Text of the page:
One of the greatest tools in your self-publishing armory is your editor..
I had a few conversations with my editor this week. My usual genre is young adult contemporary fiction and I decided to write a non-fiction book based on my work life and a business experience I had. A month had passed and I had received no feedback, so I gave her a call.
And feedback I got. She didn’t like it and a long conversation followed.
Which leads me to today’s topic, dealing with criticism.
As an author, unfortunately criticism is something we have to deal with on a regular basis. It’s hard to put your best work on a page, especially after spending weeks, months or even years working on a project, only to have someone say they don’t like it – or worse.
Now I’m aware of it, I realise that I also do it to others. And as I get older I find I’ve become less patient. A movie that fails to grab me within ten minutes is now switched off, where as a few years ago I would have persevered. The same with books, music and TV series. That’s the circle of life – I judge and therefor I am judged.
The thing to remember is that when you’ve finished draft 1 of your book, you’re only about half way to completion. Your editor’s purpose is to make sure you write the best book you can possibly write. Good criticism should be objective, specific and consistent.
It’s well documented that opinions are like a certain piece of the anatomy. We all have one. When it comes to editing though, personal opinions are subjective.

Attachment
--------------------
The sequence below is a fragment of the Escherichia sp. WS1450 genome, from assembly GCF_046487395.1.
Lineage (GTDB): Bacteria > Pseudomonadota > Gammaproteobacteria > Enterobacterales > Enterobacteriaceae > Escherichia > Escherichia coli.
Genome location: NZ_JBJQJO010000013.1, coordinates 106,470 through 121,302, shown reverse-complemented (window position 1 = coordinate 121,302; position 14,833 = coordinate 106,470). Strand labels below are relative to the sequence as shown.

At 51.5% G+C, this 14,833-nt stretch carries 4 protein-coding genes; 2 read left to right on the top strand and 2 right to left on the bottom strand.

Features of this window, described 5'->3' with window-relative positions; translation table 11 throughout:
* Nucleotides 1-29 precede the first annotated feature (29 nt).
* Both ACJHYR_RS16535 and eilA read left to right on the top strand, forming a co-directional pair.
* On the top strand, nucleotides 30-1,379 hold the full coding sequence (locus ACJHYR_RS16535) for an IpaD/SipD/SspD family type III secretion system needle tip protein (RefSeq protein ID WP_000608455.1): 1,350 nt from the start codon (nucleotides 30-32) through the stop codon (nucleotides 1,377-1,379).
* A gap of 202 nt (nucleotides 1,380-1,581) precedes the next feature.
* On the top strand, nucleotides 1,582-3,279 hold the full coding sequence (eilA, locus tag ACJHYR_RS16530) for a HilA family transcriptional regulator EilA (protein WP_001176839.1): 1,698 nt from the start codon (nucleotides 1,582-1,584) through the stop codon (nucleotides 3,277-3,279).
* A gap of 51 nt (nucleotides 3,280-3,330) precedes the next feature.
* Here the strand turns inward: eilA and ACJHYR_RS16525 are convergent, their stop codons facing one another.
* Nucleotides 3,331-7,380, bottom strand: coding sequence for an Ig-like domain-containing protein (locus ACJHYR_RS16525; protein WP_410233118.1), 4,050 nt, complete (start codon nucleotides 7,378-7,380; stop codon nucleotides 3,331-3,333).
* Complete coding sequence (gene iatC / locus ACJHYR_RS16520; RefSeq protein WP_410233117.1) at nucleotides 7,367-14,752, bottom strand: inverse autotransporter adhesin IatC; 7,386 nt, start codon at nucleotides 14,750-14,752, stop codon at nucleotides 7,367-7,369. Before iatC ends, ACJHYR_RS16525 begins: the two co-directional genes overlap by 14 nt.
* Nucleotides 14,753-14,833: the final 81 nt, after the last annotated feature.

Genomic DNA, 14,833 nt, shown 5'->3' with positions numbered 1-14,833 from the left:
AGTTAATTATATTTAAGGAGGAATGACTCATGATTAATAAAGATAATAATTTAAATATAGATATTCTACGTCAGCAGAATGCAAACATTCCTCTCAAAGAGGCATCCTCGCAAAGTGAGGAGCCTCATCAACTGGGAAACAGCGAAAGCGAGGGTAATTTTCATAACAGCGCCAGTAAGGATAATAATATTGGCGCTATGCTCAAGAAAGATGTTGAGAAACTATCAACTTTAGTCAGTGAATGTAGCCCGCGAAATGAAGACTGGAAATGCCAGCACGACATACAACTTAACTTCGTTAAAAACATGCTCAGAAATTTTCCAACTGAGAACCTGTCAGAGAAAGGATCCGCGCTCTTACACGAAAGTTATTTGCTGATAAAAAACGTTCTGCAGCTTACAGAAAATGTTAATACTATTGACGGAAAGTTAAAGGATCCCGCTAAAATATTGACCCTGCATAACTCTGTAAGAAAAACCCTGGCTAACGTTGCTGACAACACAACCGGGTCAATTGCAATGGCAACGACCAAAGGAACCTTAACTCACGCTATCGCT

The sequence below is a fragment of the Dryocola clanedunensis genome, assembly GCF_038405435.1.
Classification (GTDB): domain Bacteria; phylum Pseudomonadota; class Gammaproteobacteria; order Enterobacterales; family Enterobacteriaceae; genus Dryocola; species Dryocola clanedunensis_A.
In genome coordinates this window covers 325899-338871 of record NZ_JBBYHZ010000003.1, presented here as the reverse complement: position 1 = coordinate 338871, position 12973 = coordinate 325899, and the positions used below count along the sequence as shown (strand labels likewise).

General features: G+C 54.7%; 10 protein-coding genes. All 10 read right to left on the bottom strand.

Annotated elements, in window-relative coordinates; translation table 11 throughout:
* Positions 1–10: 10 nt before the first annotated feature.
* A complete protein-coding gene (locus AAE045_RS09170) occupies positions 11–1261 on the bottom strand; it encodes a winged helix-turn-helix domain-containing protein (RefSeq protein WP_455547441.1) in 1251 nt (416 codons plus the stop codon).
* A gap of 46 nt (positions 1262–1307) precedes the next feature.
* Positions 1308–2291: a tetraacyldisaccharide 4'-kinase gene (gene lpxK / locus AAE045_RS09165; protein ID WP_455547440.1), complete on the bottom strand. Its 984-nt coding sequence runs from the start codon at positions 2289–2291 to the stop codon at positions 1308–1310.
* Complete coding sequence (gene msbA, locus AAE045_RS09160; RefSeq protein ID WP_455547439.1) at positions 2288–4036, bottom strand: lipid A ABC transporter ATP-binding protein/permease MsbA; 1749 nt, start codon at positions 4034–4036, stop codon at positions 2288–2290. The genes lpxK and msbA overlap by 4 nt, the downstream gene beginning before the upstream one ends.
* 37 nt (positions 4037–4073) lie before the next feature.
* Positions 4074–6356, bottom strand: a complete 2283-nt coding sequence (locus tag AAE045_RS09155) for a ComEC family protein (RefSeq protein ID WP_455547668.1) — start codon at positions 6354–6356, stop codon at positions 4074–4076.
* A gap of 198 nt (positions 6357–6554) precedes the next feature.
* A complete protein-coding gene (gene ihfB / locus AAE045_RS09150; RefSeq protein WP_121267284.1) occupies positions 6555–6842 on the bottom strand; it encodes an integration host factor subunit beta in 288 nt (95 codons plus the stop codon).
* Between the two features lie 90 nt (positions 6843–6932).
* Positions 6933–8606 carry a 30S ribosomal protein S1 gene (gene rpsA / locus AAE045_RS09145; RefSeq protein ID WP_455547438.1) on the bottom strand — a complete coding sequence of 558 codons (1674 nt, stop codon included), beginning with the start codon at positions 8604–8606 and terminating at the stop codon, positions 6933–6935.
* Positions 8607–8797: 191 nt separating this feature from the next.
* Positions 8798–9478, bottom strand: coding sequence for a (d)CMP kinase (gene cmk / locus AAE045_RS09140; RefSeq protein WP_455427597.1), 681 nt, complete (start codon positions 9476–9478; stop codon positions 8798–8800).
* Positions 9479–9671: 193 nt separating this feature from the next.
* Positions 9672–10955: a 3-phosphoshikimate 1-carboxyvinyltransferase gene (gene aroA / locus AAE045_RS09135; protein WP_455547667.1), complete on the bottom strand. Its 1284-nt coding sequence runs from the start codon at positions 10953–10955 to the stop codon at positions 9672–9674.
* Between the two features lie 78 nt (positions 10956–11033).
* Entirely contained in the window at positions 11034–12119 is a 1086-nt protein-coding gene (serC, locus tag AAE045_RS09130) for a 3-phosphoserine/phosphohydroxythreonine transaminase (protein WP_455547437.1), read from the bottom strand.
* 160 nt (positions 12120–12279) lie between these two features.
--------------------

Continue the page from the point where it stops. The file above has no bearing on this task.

“I don’t like chapter 3.”
“The main character is a fool.”
A second person may read the book and disagree. These vague opinions are unhelpful.
Better feedback would be objective, for example:
“Chapter 3 contradicts what happened in chapter 1.”
“The main character’s behaviour is inconsistent.”
There’s nothing worse than writing a 300-page book and someone tells you that the main character is inconsistent without telling you where and what. You could spend hours going back through your text looking for the inconsistencies. The result is frustrating and a waste of time. Better feedback would be:
“On page 167, the main character did X, on page 24, in a similar situation, they did Y.”
Corrections your editor makes on page 1 – be it grammar, spelling, continuity – should be the same as they make on page 300. Consistency will hold your book together.
Accepting the criticism and recognising it comes from a place of help is key to writing a book, providing it’s constructive. I don’t like bad feedback, but I recognise that it’s there to make my book better.
At Beyond the Vale publishing, we work with a variety of editors to help your self-published book be the best it can possibly be. Contact us today and see how we can help you.